If there was a World Cup for government reshuffles, then Senegal under President Abdoulaye Wade would surely beat all-comers.
On 24 June a new government was named. The incumbent prime minister, Souleymane Ndéné Ndiaye, was reappointed, but there was a considerable turnover of ministers, including a larger number of female ministers.
On 28 June, the first amendment to this government was made. The Minister for Human Rights was replaced. Seneweb reproduces a report claiming that the former minister, who was born in 1984, resigned because she had not yet finished her studies. Apparently, her appointment provoked “hilarity” in the ranks of the ruling PDS party.
Now, such a quick change is hardly unprecedented. However, it corresponds to a certain pattern in Senegal. For example, Souleymane Ndéné Ndiaye was named as prime minister on 30 April 2009. In the period to the end of 2009, there were no fewer than nine further ministerial changes, the first of which came on 4 May 2009! In 2000 one minister did not last long enough to attend the first Council of Ministers. By 2005 there had already been six Ministers of Health. Seneweb links to another report, which calculates that overall there have been 122 different ministers since President Wade took office in April 2000.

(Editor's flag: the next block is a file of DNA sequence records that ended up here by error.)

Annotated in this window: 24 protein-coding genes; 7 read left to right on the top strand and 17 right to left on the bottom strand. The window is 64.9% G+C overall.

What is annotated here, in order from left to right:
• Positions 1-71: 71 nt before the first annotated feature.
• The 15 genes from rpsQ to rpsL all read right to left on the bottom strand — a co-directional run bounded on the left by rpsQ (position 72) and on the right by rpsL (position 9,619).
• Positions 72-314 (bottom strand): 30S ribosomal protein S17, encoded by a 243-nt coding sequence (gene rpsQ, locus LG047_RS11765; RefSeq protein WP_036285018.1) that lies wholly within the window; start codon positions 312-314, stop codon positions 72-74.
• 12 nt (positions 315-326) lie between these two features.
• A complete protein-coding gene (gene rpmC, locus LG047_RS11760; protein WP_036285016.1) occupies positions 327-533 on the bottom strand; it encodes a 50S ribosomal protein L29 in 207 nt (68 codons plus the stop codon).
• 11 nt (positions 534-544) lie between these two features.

It might be added that there has also been considerable constitutional instability during Wade’s president. When he took office in 2000, President Wade started work on a new constitution that came into force in January 2001. Since then, I calculate that there have been 15 separate constitutional laws changing ‘Wade’s’ constitution.